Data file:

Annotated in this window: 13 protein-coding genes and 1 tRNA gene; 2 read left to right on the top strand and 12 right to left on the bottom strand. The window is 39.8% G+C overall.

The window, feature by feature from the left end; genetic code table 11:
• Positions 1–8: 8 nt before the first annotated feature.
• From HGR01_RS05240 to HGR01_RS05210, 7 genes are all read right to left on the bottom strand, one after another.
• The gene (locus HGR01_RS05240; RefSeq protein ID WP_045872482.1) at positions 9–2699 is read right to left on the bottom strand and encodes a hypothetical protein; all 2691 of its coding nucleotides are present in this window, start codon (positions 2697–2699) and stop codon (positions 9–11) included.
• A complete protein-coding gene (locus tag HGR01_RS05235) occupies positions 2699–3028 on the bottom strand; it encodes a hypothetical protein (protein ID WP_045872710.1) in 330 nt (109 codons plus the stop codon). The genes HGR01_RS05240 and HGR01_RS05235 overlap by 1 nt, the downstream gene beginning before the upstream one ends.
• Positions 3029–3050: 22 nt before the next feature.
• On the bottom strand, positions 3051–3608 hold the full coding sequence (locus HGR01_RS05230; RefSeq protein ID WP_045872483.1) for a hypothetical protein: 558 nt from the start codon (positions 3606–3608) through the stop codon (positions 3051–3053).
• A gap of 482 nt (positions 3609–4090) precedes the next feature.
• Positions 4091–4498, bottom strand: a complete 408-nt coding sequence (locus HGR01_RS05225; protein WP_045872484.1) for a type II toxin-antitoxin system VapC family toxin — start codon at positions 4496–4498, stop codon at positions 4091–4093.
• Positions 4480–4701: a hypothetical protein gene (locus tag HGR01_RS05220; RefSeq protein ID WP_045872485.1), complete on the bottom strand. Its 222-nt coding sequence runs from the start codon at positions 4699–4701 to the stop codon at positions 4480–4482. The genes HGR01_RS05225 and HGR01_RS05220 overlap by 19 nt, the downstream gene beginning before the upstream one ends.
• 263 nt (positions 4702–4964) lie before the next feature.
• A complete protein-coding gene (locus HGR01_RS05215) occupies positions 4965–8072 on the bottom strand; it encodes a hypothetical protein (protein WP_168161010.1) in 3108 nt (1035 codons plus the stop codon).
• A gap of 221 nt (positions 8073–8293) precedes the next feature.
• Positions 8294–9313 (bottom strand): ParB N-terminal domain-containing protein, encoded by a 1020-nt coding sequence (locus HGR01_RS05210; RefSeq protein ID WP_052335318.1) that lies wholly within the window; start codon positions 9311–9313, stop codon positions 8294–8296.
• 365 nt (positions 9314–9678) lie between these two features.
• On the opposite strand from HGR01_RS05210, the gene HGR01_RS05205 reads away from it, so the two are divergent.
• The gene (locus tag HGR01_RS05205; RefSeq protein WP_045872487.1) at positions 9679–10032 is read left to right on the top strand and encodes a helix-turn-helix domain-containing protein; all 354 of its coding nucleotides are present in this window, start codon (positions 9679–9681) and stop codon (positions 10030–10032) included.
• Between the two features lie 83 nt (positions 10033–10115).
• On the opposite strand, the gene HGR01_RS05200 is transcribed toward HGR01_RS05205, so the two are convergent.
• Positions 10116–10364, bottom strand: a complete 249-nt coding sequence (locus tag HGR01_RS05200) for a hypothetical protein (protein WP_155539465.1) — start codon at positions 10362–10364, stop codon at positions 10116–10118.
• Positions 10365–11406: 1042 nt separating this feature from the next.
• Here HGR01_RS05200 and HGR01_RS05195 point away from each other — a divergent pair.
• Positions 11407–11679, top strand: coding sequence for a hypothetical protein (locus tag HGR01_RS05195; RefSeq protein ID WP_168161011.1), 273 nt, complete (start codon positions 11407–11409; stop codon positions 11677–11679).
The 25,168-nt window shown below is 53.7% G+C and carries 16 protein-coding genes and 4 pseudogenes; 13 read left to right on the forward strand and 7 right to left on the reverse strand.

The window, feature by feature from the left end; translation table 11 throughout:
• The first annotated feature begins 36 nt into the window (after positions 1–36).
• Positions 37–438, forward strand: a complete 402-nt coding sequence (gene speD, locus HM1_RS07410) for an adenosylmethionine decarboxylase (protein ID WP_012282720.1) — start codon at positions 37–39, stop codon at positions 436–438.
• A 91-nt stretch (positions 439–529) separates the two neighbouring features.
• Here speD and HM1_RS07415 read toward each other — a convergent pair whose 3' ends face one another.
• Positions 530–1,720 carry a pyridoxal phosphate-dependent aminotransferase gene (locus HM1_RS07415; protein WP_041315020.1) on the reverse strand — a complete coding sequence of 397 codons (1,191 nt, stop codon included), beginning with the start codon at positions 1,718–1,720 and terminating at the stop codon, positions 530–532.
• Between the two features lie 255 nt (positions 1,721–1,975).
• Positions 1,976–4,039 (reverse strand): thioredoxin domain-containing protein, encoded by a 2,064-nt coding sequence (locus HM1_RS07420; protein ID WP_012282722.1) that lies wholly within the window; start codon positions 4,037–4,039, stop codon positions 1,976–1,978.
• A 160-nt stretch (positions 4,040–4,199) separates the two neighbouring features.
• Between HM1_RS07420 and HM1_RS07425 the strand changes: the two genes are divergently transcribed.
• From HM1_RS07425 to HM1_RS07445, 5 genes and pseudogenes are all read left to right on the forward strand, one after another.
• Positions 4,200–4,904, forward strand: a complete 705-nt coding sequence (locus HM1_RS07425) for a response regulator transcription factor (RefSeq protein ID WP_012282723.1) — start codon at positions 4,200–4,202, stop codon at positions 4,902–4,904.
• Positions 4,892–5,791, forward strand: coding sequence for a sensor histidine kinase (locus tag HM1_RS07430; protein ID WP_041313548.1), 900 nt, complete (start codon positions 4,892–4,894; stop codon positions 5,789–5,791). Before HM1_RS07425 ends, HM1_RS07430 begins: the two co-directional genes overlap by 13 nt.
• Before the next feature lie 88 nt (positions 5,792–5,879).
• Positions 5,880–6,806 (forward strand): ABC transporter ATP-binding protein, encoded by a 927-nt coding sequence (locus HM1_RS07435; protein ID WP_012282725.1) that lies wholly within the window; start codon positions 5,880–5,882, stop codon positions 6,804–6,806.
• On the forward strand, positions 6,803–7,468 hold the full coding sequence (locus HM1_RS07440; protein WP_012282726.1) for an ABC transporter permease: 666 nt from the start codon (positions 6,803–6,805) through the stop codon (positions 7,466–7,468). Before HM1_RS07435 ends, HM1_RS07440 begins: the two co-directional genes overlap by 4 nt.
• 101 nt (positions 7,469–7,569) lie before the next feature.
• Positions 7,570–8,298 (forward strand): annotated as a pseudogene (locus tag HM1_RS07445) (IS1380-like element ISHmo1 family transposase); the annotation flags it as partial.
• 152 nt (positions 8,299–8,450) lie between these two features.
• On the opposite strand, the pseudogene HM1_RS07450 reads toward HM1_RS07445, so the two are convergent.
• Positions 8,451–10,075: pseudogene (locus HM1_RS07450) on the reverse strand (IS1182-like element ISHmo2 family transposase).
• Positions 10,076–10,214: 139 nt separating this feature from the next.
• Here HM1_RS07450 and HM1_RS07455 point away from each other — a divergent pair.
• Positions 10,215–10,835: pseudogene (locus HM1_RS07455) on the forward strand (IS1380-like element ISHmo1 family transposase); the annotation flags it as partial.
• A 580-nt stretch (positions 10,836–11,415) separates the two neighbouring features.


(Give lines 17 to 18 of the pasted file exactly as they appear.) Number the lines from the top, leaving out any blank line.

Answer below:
• On the opposite strand from HGR01_RS05210, the gene HGR01_RS05205 reads away from it, so the two are divergent.
• The gene (locus tag HGR01_RS05205; RefSeq protein WP_045872487.1) at positions 9679–10032 is read left to right on the top strand and encodes a helix-turn-helix domain-containing protein; all 354 of its coding nucleotides are present in this window, start codon (positions 9679–9681) and stop codon (positions 10030–10032) included.